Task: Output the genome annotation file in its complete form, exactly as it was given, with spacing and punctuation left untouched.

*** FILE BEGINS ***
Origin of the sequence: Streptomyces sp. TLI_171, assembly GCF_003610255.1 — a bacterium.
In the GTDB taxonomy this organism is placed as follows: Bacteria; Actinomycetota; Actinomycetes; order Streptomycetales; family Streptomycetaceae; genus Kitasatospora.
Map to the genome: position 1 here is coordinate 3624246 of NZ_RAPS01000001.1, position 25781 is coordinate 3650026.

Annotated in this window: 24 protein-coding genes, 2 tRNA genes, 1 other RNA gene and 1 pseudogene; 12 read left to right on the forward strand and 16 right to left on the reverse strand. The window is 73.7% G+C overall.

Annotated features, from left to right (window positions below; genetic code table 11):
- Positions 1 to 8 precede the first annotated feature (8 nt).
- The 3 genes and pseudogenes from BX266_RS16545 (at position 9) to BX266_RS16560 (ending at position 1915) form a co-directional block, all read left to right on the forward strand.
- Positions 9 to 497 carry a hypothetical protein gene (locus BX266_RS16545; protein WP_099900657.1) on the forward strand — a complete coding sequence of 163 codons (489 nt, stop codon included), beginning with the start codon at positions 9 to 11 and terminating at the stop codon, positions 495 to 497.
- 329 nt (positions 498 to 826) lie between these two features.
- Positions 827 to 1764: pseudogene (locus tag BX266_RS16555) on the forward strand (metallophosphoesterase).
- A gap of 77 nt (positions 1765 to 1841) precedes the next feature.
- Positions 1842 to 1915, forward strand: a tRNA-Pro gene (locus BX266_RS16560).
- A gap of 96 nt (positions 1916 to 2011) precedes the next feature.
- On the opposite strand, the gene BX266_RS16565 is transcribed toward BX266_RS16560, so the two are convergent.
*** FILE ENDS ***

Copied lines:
Origin of the sequence: Streptomyces sp. TLI_171, assembly GCF_003610255.1 — a bacterium.
In the GTDB taxonomy this organism is placed as follows: Bacteria; Actinomycetota; Actinomycetes; order Streptomycetales; family Streptomycetaceae; genus Kitasatospora.
Map to the genome: position 1 here is coordinate 3624246 of NZ_RAPS01000001.1, position 25781 is coordinate 3650026.

Annotated in this window: 24 protein-coding genes, 2 tRNA genes, 1 other RNA gene and 1 pseudogene; 12 read left to right on the forward strand and 16 right to left on the reverse strand. The window is 73.7% G+C overall.

Annotated features, from left to right (window positions below; genetic code table 11):
- Positions 1 to 8 precede the first annotated feature (8 nt).
- The 3 genes and pseudogenes from BX266_RS16545 (at position 9) to BX266_RS16560 (ending at position 1915) form a co-directional block, all read left to right on the forward strand.
- Positions 9 to 497 carry a hypothetical protein gene (locus BX266_RS16545; protein WP_099900657.1) on the forward strand — a complete coding sequence of 163 codons (489 nt, stop codon included), beginning with the start codon at positions 9 to 11 and terminating at the stop codon, positions 495 to 497.
- 329 nt (positions 498 to 826) lie between these two features.
- Positions 827 to 1764: pseudogene (locus tag BX266_RS16555) on the forward strand (metallophosphoesterase).
- A gap of 77 nt (positions 1765 to 1841) precedes the next feature.
- Positions 1842 to 1915, forward strand: a tRNA-Pro gene (locus BX266_RS16560).
- A gap of 96 nt (positions 1916 to 2011) precedes the next feature.
- On the opposite strand, the gene BX266_RS16565 is transcribed toward BX266_RS16560, so the two are convergent.